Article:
What To Know About The Other Republican Healthcare Bill In The Senate

Photographed by Megan Madden.
As the nation waits to see what the upper chamber will do with the healthcare reform passed in the House earlier this month, there's another healthcare bill hanging out in the Senate too.
Co-sponsored by Republicans critical of the House's bill, including Susan Collins of Maine, Bill Cassidy of Louisiana, and Lindsey Graham of South Carolina, the Patient Freedom Act hasn't gone very far since it was introduced in January, but could play a role in Senate debates about insurance.
While there's a Senate working group (consisting almost entirely of men) meeting about health care, Collins and Cassidy planned a separate bipartisan meetup Monday, where the Patient Freedom Act was discussed. Even if the specific bill doesn't make it through the Senate, it's possible that parts of it will be adopted into whatever plan Republicans come up with, because the party needs to stick together in order to actually push a law through.
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Here's how the Patient Freedom Act compares to the American Health Care Act (AHCA) passed by the House and what it would do.

Give States 3 Options

The bill proposes giving states different options of how to regulate their individual healthcare marketplaces in order to end what the proposal calls "Obamacare's one-size-fits-all approach to health care." States could either opt to keep things the same as they are under Obamacare, create a new healthcare system using federally funded Roth Health Savings Accounts (HSAs), or form an entirely new market and stop receiving federal assistance.
Roth HSAs are savings accounts people would use to buy health insurance, and anyone not covered by Medicare or Medicaid and not insured through an employer would be eligible for federal assistance through tax credits. States choosing this option would be able to auto-enroll people in a basic healthcare plan unless they opt out.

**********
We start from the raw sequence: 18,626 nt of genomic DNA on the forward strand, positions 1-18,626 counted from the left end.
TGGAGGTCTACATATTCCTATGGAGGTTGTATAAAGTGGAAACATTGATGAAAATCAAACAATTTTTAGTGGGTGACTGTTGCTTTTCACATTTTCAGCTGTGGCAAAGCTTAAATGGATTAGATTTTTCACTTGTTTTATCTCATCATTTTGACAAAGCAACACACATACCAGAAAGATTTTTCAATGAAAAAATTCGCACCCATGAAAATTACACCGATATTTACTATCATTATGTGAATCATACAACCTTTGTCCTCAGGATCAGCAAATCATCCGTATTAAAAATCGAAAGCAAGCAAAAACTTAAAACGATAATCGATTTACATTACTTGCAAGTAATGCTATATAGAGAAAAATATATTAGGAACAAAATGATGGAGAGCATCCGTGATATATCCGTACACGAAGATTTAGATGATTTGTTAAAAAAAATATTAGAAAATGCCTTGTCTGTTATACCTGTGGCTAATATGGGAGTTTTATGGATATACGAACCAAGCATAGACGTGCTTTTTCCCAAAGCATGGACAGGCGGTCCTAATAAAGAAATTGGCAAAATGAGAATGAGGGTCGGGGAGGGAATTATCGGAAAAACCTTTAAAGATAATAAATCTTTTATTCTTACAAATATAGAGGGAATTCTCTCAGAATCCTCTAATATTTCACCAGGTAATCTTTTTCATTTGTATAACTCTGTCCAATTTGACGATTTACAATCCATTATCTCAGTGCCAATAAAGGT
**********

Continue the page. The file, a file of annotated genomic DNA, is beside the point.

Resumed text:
Protect People With Preexisting Conditions

Unlike the AHCA, the Patient Freedom Act would keep in place Obamacare protections that prohibit insurance providers from turning people away because of preexisting conditions.

Get Rid of Essential Health Benefits

However, this measure mimics the AHCA in getting rid of the list of essential health benefits Obamacare requires all insurance plans to cover, which includes emergency services, hospitalization, prescription drugs, mental health services, and maternity and newborn care.
Although those benefits wouldn't be guaranteed, states choosing to forge their own path without federal funding would still have to ensure plans don't lead to excessive out-of-network charges for emergency services.
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Throw Out The Employer Mandate

Along with essential health benefits, the Patient Freedom Act would also trash the Obamacare mandate forcing employers with more than 50 full-time employees to offer affordable health insurance. This means if you work for a large company, your employer could opt to stop sponsoring your health insurance.

Keep Young Adults On Their Parents' Plans

Similarly to the AHCA, this bill would keep the Obamacare protection allowing young adults to stay on their parents' insurance plans through the age of 26.
Under the Patient Freedom Act, health insurance marketplaces would vary widely from state to state, making it especially confusing for anyone who moves across state lines. While this bill might not pass (or even make it to the floor for a vote), pieces of it could be worked into whatever legislation senators decide on. Republicans have a slim majority in the Senate, so the six representatives who co-sponsored this bill have some leverage.
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